These moments happen to us all - a feeling of confusion, inability to concentrate on the task, coming into the room but forgetting what you came there for... If this lasts for days or weeks, though, it is time for a check-up: brain fog can be a serious sign.
Image Credit: autismwest.org.au
Symptoms of brain fog
Brain fog is not a specific disease or disorder – rather, it is a set of symptoms that can point to a whole range of health issues. Anyone can have a bad day (remember the last time you came to work while having a flu), so these symptoms are only categorized as brain fog when they last for more than a few days. Here is how you know you have brain fog:
- Lack of focus and concentration
- Inability to multitask
- Issues with short-term memory
- General confusion
- Mental fatigue.
Brain fog can make work difficult and create a feeling or frustration, stress, and even fear. It is natural to start thinking immediately about scary scenarios (like a brain tumor), but in the majority of cases the underlying causes of brain fog are easy to find and fix.
What causes brain fog
A whole array of diseases and problems can result in confusing symptoms of brain fog, so a visit to a good doctor is essential!
- Anemia – Iron deficiency leads to a lack of hemoglobin in the red blood cells; brain does not receive enough oxygen, which results in brain fog. Another key symptom of anemia is physical fatigue.
- Vitamin B12 deficiency – vitamin B12 is found in animal products (meat, fish, dairy, eggs…), so its deficiency is common among vegans. Other symptoms include dizzines, the sensation of pins and needles, pale skin, and blurred vision (more info here).
- Thyroid malfunction – it can result in hormonal disbalance, which leads (apart from brain fog) to depression, anxiety, dry skin, constipation, and diarrhea.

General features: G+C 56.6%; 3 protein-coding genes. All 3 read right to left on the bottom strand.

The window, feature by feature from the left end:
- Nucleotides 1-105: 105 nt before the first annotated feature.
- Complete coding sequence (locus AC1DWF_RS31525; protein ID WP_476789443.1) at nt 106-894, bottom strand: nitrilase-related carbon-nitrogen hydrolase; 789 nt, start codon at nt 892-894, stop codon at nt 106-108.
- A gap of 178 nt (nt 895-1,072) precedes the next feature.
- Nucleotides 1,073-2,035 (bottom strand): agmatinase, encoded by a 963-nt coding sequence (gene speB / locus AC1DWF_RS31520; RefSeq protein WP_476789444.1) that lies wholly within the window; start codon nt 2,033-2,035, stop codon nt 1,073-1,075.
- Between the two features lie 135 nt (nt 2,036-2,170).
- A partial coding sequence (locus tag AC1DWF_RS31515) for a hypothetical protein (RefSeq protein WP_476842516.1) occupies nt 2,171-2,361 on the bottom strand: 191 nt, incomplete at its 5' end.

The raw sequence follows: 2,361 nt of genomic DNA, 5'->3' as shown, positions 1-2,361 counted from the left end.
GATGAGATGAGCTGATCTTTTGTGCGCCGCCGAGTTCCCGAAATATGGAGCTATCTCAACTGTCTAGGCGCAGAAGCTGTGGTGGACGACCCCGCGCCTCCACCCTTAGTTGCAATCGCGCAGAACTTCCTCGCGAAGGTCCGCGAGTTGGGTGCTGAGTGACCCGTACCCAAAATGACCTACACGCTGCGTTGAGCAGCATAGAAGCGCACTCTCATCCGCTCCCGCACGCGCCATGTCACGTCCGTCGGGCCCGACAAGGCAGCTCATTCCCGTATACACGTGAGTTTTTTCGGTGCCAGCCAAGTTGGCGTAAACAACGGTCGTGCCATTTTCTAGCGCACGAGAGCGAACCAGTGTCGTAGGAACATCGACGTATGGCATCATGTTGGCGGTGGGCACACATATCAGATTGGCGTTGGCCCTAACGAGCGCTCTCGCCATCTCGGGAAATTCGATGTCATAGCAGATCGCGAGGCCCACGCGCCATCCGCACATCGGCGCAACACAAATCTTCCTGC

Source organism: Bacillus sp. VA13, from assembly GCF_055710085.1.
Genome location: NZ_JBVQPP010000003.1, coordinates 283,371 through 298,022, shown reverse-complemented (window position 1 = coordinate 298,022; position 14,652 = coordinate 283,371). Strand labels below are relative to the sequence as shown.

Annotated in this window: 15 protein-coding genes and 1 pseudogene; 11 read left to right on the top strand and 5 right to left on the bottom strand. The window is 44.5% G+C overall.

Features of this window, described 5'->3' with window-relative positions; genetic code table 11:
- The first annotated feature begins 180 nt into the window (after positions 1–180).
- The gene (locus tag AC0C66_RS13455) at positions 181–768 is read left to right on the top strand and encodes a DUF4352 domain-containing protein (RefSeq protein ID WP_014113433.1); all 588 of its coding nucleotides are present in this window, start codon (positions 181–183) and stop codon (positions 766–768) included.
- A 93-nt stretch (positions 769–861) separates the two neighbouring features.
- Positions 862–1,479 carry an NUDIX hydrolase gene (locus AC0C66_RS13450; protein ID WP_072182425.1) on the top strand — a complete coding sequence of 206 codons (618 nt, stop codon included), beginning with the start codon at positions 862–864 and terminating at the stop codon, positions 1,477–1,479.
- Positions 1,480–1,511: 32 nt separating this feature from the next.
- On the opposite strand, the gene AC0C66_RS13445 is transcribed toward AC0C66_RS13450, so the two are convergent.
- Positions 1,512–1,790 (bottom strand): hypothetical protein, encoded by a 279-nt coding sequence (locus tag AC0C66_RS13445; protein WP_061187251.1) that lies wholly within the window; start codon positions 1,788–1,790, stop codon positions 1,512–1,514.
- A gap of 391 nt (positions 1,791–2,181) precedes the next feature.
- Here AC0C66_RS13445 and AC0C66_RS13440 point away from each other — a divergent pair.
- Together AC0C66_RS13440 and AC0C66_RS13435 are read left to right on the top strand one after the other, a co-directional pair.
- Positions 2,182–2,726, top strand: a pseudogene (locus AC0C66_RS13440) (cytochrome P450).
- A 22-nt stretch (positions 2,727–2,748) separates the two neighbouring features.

- Chronic stress – constant deadlines at work are not just annoying. Constantly high levels of stress hormones, such as cortisol, can damage the hippocampus, which is responsible for turning short-term memories into long-term.
- Celiac disease – gluten can induce brain fog in people suffering from celiac disease, though it is not common in gluten-sensitive persons (more on the topic here)
- Multiple sclerosis – brain fog can be one of the early signs of MS – a disease that unfortunately cannot be cured but that can be managed very well with modern methods.
- Side-effects of medicines – some antibiotics, antidepressants, and antihistamines can cause brain fog. Among chemotherapy patients, “chemo fog” is a very common condition.
Counteracting brain fog
If you have found yourself unable to concentrate and remember things for over a week, the first thing is to go to the doctor. Apart from specific treatments, there are a few things you should always do as a part of a healthy lifestyle:
- Sleep 7-9 hours every night. You cannot compromise here! Chronic lack of sleep can lead to early dementia and numerous memory and cognitive problems.
- Avoid stress – it wears you out physically and not must mentally, and memory damage can be permanent. Seek professional help if you have to and talk to your boss (see this study).
- Get enough vitamins. Eat a balanced diet with lots of lean proteins, fruit, vegetables, whole grains, and healthy fats. If you are vegan, take B12 supplements.
- Exercise often. Physical exercise boosts metabolism and blood circulation, helping your brain immensely.
If you get brain fog, it doesn’t mean you have something serious. However, you should not ignore it, either: going to a doctor may cost you a few hours of your time, but you will feel much better knowing what you have.